Stealing the Network: How to Own a Continent
By Kevin D. Mitnick, et al
Published by Syngress
ISBN: 1931836051 Buy Now!
A Real Gullible Genius
CIA agent Knuth had been very insistent when he recruited Flir. He needed personal student information, including social security numbers, and, as an agent for a non-domestically focused intelligence agency, didn't have the authority to get such from the US government. He did, on the other hand, have the authority to get Flir complete immunity for any computer crimes that did not kill or physically injure anyone. The letter the agent gave Flir was on genuine CIA letterhead and stated both the terms of the immunity and promised Flir significant jail time if he disclosed any details about this mission.
Flir was a 16-year-old sophomore at one of the nation's best technical colleges, Pacific Tech. A professor had recruited him the previous year to solve some grant-funded physics problems. This was a rare thing to happen to any undergraduate and an extremely rare thing to happen to a 15 year old. You could call him a real genius.
While Flir's mind had a very rare intelligence, as the mind of a 16-year-old genius, it also possessed a gullibility that wasn't rare among 16 year olds or geniuses. So he never even suspected that Knuth wasn't a CIA agent - he just asked for a pair of powerful, extremely thin laptops with the top of the line network cards and went to work.
Flir wasn't the kind of hacker depicted in most movies. He wasn't omniscient, but that wasn't really what hacking required. He was smart, understood computers fairly well, and was creative. The only real difference between a hacker and a really knowledgeable technologist was attitude. A hacker thought somewhat more critically about the technology, tried to understand what wrong assumptions people made in their implementations, and exploited these for his benefit.
He had chosen a handle quite simply. It was the acronym for "forward looking infrared", a capability on the Comanche helicopter that allowed it superior reconnaissance at the time of its creation. Like most hacker handles, Flir chose it primarily because he liked the sound of it and later reasoned that hackers should look at technology from multiple perspectives, seeing details and flaws that others would miss.
"Well," he thought, "if I have to get social security numbers, a college campus is definitely the best place to do it." Colleges in the United States, like many companies and government agencies, used social security numbers as unique personal identifiers. At almost every school, they called it your "student ID number." It didn't matter that this violated US law. It was simple and easy for students to remember and didn't require any creativity on the part of the school. It also saved a few bytes of storage, since the University didn't have to create a unique number for every student.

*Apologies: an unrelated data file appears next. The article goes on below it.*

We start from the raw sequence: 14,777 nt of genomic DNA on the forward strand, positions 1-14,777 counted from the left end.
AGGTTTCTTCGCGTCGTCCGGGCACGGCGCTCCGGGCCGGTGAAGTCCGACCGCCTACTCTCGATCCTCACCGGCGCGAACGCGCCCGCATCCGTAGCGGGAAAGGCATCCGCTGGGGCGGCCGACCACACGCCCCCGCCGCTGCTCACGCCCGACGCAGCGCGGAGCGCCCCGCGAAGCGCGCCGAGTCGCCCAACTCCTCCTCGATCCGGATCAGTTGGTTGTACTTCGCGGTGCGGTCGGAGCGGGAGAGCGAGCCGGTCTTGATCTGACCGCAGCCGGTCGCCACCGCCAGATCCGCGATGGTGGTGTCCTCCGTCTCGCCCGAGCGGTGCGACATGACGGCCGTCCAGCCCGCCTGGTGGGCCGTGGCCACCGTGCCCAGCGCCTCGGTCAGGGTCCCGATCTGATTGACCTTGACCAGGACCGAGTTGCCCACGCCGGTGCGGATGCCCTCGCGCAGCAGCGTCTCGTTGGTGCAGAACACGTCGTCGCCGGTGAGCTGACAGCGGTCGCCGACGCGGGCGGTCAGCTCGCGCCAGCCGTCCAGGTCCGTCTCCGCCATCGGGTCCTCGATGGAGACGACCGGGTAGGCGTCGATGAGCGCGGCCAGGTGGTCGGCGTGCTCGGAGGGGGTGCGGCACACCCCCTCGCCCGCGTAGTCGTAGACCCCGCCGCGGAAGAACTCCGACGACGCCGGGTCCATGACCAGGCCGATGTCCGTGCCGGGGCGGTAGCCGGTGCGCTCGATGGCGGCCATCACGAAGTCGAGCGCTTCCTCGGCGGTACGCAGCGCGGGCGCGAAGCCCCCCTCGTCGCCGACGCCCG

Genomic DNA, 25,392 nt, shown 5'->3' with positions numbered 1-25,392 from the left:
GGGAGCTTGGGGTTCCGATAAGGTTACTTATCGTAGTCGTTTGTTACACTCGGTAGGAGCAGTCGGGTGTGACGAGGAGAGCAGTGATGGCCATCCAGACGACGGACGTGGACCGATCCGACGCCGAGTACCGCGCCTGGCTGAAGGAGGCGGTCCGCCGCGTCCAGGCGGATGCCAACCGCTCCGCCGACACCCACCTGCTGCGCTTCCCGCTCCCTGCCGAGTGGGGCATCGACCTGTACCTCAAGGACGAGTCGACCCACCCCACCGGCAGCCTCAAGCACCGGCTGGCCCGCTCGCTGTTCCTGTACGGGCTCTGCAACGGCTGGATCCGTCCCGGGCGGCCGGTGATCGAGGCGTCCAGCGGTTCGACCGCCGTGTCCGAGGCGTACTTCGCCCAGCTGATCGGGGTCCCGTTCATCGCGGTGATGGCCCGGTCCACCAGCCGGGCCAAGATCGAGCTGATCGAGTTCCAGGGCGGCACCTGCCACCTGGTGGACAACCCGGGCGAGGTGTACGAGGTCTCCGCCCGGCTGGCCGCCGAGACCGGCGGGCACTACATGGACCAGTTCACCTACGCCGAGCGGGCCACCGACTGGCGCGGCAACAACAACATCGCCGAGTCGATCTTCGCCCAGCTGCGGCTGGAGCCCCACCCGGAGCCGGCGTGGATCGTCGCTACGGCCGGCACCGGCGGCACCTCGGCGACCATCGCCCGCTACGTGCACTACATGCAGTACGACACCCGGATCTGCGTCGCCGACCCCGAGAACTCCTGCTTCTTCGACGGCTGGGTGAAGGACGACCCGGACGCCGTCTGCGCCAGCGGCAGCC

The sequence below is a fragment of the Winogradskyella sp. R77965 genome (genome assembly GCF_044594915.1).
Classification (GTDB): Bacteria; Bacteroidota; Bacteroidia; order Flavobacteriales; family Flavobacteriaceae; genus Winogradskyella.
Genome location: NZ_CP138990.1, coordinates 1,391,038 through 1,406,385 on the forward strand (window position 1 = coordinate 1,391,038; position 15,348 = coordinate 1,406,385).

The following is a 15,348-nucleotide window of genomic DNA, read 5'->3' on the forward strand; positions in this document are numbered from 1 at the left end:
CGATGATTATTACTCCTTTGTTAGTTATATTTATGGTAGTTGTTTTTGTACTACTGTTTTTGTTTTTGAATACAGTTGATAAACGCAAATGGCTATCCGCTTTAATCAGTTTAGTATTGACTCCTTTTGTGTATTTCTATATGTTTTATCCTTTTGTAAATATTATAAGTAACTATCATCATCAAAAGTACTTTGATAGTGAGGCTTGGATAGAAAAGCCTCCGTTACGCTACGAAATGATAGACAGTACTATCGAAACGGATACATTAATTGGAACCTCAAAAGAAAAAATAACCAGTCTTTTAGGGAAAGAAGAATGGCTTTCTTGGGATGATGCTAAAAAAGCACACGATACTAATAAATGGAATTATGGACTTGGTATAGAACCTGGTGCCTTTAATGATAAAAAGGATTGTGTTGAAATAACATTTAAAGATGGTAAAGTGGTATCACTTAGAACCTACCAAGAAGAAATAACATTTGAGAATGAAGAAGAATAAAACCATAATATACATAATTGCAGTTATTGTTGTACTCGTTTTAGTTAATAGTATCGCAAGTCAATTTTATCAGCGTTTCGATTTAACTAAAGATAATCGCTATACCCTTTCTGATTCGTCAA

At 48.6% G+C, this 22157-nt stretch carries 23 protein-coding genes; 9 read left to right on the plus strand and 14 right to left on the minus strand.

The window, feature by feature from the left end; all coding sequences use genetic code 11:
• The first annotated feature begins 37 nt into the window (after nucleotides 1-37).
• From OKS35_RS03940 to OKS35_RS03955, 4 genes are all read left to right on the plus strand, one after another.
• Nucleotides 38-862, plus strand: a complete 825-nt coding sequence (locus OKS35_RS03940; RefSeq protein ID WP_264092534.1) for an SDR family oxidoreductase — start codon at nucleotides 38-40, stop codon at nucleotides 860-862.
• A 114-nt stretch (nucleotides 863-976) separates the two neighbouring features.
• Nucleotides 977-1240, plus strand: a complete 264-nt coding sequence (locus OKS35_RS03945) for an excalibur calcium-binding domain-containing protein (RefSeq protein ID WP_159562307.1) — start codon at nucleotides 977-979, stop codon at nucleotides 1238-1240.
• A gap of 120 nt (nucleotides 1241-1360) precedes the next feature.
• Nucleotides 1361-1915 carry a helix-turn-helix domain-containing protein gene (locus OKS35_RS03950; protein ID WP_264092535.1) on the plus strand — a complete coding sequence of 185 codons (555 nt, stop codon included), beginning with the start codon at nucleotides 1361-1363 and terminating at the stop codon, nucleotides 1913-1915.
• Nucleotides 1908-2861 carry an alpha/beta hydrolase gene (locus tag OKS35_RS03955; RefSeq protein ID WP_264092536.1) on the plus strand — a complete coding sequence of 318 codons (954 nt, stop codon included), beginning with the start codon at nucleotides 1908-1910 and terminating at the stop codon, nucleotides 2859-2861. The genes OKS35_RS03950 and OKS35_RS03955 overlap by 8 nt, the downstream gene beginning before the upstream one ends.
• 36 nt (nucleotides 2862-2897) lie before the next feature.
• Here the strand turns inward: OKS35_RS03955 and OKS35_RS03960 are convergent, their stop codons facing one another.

This simplicity, unfortunately, came at an extremely high cost. Using your social security number, an attacker could apply for credit cards in your name or access your account at most banks.
He could claim that you were disabled and apply for social security benefits. He could open bank accounts by mail. There was way too much that could be done with this supposedly secret number. In short, colleges should never have started using these numbers for identification. They should have generated a specific student ID that could be freely exchanged without allowing an attacker access to any non-University-related information. To do otherwise put students at risk every day, as most employees on campus had access to every student's social security number. Pacific Tech would learn very quickly how risky it was.
About the author
|Jay Beale is a security specialist focused on host lockdown and security audits. He is the Lead Developer of the Bastille project, which creates a hardening script for Linux, HP-UX, and Mac OS X, a member of the Honeynet Project, and the Linux technical lead in the Center for Internet Security. A frequent conference speaker and trainer, Jay speaks and trains at the Black Hat Briefings and LinuxWorld conferences, among others. Jay is a columnist with Information Security Magazine, and is Series Editor of Jay Beales Open Source Security Series, from Syngress Publishing. Jay is also co-author the international best seller Snort 2.0 Intrusion Detection (Syngress, ISBN: 1-931836-74-4) and Snort 2.1 Intrusion Detection Second Edition (Syngress 1-931836-04-3). A senior research scientist with the George Washington University Cyber Security Policy and Research Institute, Jay makes his living as a security consultant through the MD-based firm Intelguardians, LLC.|